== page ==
At a glance, The Punisher doesn’t fit within the Marvel Cinematic Universe. Frank Castle — an ex-marine who locks and loads against crime after his family is murdered in cold blood — is the textbook definition of a comic book anti-hero who uses lethal violence for his crusade. In 2017, he’s an uncomfortable character to swallow. Yet Marvel’s The Punisher, which premieres November 17 on Netflix and stars The Walking Dead alum Jon Bernthal, isn’t just one of the finest shows Marvel has produced, as it also reinvents the troublesome character into a compelling vehicle worthy of emotional investment. This results in a Punisher that gels perfectly within the MCU precisely because he’s so different from the other gods who populate this franchise.
Spoilers ahead for the first six episodes of The Punisher.
Much like his comic origins, where he was introduced as a villain in another superhero’s book (The Amazing Spider-Man in 1974), TV Frank Castle debuted last year as an antagonist in Daredevil Season 2. As a foil to Daredevil, the Punisher was his perfect opposite who represented a permanent solution to crime-fighting. As the Punisher put it on that rooftop: “I do the one thing you can’t. You hit ‘em and they get back up. I hit ‘em and they stay down!”
But that’s not the Punisher in his series. Not anymore. Set in an undetermined time after Daredevil Season 2 — and possibly before or after The Defenders, as it’s genuinely unclear in the first six episodes screened to the press — Frank has given up the Punisher. The first episode of his series opens on Frank doing clean-up kills, eliminating unsympathetic targets who had a mere hand in the murder of his family, and then burning his signature skull vest. It’s over.
For awhile, Frank is at peace. But his rampage didn’t bring his family back. Haunted by ghosts, Frank pursues a leftover thread from Daredevil: a tip from an elusive hacker, David (“Micro” in the comics), played by Ebon Moss-Bacharach. Together, Frank and Micro form an uneasy alliance as they play a cat-and-mouse game with the government institutions and the people — including a creepy Billy Russo (Ben Barnes), Castle’s best friend who now runs a private paramilitary group — that did him wrong.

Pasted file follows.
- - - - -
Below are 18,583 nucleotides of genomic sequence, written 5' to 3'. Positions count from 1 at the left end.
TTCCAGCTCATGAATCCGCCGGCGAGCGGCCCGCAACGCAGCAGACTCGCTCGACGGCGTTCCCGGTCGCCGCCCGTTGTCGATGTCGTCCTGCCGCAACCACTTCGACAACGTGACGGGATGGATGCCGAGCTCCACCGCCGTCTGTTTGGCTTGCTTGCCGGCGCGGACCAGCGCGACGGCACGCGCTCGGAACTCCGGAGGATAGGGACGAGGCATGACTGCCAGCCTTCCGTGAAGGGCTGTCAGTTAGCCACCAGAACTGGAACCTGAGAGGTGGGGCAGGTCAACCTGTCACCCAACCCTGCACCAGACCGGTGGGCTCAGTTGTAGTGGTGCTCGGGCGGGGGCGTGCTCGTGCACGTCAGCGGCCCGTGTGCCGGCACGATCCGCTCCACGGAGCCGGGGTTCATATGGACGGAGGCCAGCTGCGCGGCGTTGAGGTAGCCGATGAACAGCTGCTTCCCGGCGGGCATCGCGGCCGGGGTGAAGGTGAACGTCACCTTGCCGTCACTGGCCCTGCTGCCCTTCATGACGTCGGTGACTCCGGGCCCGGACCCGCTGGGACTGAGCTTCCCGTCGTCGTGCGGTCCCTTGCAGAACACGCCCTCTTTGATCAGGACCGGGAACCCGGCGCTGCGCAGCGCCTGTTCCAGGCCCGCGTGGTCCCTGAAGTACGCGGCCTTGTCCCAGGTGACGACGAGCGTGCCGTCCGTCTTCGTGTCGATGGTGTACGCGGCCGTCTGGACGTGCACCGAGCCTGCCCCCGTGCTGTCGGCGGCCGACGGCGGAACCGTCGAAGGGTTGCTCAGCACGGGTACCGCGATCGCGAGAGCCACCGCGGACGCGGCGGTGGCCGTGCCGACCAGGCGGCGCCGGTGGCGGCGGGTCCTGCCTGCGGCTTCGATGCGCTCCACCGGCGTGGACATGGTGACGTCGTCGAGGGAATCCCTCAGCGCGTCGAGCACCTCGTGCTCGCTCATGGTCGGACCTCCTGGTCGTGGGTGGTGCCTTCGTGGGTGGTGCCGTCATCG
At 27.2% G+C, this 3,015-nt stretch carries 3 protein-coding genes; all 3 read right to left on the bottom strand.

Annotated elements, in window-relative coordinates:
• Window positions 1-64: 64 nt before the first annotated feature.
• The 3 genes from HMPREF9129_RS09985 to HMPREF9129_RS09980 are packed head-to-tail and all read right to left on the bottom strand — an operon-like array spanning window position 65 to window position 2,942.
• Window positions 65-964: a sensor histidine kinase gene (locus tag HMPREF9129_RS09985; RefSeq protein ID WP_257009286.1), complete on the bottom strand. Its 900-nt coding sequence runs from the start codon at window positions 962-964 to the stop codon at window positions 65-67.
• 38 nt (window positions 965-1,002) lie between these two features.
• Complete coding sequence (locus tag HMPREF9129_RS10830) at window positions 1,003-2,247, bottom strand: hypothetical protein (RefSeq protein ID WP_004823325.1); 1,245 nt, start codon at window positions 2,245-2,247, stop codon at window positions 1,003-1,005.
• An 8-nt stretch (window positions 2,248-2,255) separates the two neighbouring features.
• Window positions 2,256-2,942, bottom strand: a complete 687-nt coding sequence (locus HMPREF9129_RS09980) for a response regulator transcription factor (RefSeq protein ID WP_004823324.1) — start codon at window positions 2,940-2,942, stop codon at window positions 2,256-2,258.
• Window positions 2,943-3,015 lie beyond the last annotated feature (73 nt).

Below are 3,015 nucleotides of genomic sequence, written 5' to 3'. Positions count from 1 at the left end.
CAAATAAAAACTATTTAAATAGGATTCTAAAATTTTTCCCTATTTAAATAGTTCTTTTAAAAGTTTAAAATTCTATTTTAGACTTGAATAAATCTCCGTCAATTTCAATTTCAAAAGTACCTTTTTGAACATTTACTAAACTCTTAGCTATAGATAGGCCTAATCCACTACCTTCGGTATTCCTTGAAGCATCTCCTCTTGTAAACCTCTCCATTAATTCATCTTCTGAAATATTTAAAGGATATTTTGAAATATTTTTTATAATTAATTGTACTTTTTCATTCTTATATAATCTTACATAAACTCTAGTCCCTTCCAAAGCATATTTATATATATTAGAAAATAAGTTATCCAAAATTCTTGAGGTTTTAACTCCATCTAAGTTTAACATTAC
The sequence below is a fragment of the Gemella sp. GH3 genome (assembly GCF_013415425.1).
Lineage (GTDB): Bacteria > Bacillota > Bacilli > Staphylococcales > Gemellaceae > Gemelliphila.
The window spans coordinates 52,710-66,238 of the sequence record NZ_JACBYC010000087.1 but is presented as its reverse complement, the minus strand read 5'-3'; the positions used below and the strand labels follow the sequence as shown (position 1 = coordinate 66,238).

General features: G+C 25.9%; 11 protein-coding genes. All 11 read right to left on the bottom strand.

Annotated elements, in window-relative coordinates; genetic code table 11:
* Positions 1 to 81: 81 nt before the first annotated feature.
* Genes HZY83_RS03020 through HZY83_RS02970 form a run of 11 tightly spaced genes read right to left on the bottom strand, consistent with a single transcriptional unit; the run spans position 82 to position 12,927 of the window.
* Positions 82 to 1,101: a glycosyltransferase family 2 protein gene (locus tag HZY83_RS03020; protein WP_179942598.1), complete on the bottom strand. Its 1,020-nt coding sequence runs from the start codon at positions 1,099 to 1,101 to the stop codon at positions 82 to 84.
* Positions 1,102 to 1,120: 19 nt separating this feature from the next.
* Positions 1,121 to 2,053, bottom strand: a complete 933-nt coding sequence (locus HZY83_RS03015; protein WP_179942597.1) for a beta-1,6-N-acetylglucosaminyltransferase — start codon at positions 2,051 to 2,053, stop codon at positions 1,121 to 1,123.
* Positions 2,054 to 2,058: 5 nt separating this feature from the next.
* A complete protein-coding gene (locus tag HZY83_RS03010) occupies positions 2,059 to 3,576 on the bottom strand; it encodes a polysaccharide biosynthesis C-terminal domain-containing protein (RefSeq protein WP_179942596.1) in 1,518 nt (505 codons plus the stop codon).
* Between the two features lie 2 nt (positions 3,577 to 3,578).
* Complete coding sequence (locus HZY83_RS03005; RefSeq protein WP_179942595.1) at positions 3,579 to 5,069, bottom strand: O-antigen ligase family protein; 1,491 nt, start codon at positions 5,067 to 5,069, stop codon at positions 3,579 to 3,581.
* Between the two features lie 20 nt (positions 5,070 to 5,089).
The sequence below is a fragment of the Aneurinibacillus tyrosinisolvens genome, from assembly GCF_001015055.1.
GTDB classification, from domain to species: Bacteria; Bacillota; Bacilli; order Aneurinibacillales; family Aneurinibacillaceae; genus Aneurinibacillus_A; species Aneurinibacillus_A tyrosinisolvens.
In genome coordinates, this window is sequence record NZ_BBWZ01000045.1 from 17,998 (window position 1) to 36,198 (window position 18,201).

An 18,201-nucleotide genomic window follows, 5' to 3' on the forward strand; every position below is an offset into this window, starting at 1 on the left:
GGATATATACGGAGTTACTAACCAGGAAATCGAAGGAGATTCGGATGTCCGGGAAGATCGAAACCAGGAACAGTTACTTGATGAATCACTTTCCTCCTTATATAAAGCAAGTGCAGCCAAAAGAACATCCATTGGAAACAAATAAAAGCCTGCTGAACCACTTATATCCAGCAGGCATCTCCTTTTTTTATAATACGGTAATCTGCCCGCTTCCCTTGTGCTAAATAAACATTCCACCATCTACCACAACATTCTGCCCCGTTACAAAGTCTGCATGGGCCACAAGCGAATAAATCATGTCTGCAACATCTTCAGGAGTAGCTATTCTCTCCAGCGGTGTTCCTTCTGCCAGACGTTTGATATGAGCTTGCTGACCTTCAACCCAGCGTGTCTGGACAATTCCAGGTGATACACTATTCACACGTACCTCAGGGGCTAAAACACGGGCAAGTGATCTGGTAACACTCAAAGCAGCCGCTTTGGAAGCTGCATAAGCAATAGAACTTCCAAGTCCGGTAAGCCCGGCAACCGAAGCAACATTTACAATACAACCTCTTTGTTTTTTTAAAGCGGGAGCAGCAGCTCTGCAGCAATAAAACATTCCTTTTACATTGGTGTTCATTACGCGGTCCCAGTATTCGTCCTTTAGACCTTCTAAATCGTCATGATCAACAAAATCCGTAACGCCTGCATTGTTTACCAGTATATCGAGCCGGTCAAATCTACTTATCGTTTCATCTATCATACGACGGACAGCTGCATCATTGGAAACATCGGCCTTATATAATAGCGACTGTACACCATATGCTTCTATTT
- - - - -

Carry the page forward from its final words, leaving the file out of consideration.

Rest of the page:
It’s where the Netflix series departs from the source texts that makes The Punisher refreshing, even timely. Gone is the ‘70s-era mafia backstory, in is a 21st century-flavored conspiracy that led to the murder of the Castles. With characters like Micro and an Iranian-American DHS agent Dinah Madani (Amber Rose Revah), The Punisher is distinctly post-NSA, an aesthetic absent in previous interpretations. The Punisher is basically Marvel’s Homeland, minus the problematic elements.
Also, Castle isn’t gunning down criminals just because he hates crime. Because of the serial structure, Castle is on a laser-focused odyssey to take down only the responsible parties. With that, The Punisher has a compelling thesis, especially for a superhero show: The Punisher is not forever. The Punisher is alive for as long as Frank needs him. The real stakes is whether or not Frank Castle is capable of knowing when it’s time to hang up the vest for good.
It should say everything about the Punisher, as a character and as an intellectual property, that his show was pulled out of New York Comic Con just days after another domestic terrorist opened fire in Las Vegas. It was ill-timed to hype up a show whose protagonist aims and reloads with deadly efficiency. It was the right call. But at the same time, maybe The Punisher isn’t a show anyone needs to worry about.
Although it is the most (satisfyingly) violent show in the Marvel library, and there will be fans who misinterpret its messages, The Punisher is surprising in its timely socio-political themes. In one C-plot, a young, white male veteran unable to adjust to civilian life is gaslighted by an old Vietnam vet who spews Donald Trump-like rhetoric. That The Punisher frames this as a scary thing is surprising, as on the surface this show seems to celebrate the Second Amendment (which it also doesn’t).
Because fans might be asking: Despite its place in the MCU, The Punisher is the most agnostic series to the continuity to date. The show contains the fewest references and Easter eggs to other Marvel properties. (The same could be said for Inhumans, but no one cares about Inhumans.) By now, viewers who aren’t hardcore have definitely lost some place in the thousands of hours of the MCU. So even if you skipped The Defenders, worry not. Deborah Ann Woll’s Karen Page is the only glaring connection to another Marvel anything, so detail-oriented fans can treat The Punisher as a vacation and just sit back and enjoy.
The Marvel Cinematic Universe has been built one thing, besides money. It is that the quest for the greater good is actually more black and white than shades of grey. Though superheroes are technically all vigilantes and should probably be arrested, the MCU has done a solid job establishing that great power does, in fact, come with great responsibility. But the Punisher is a splinter in that message. In this vast universe of viking gods and aliens, Frank Castle forces you to answer his question: If great power comes with great responsibility, then what am I?
All 13 episodes of Marvel’s The Punisher will hit Netflix on Friday November 17.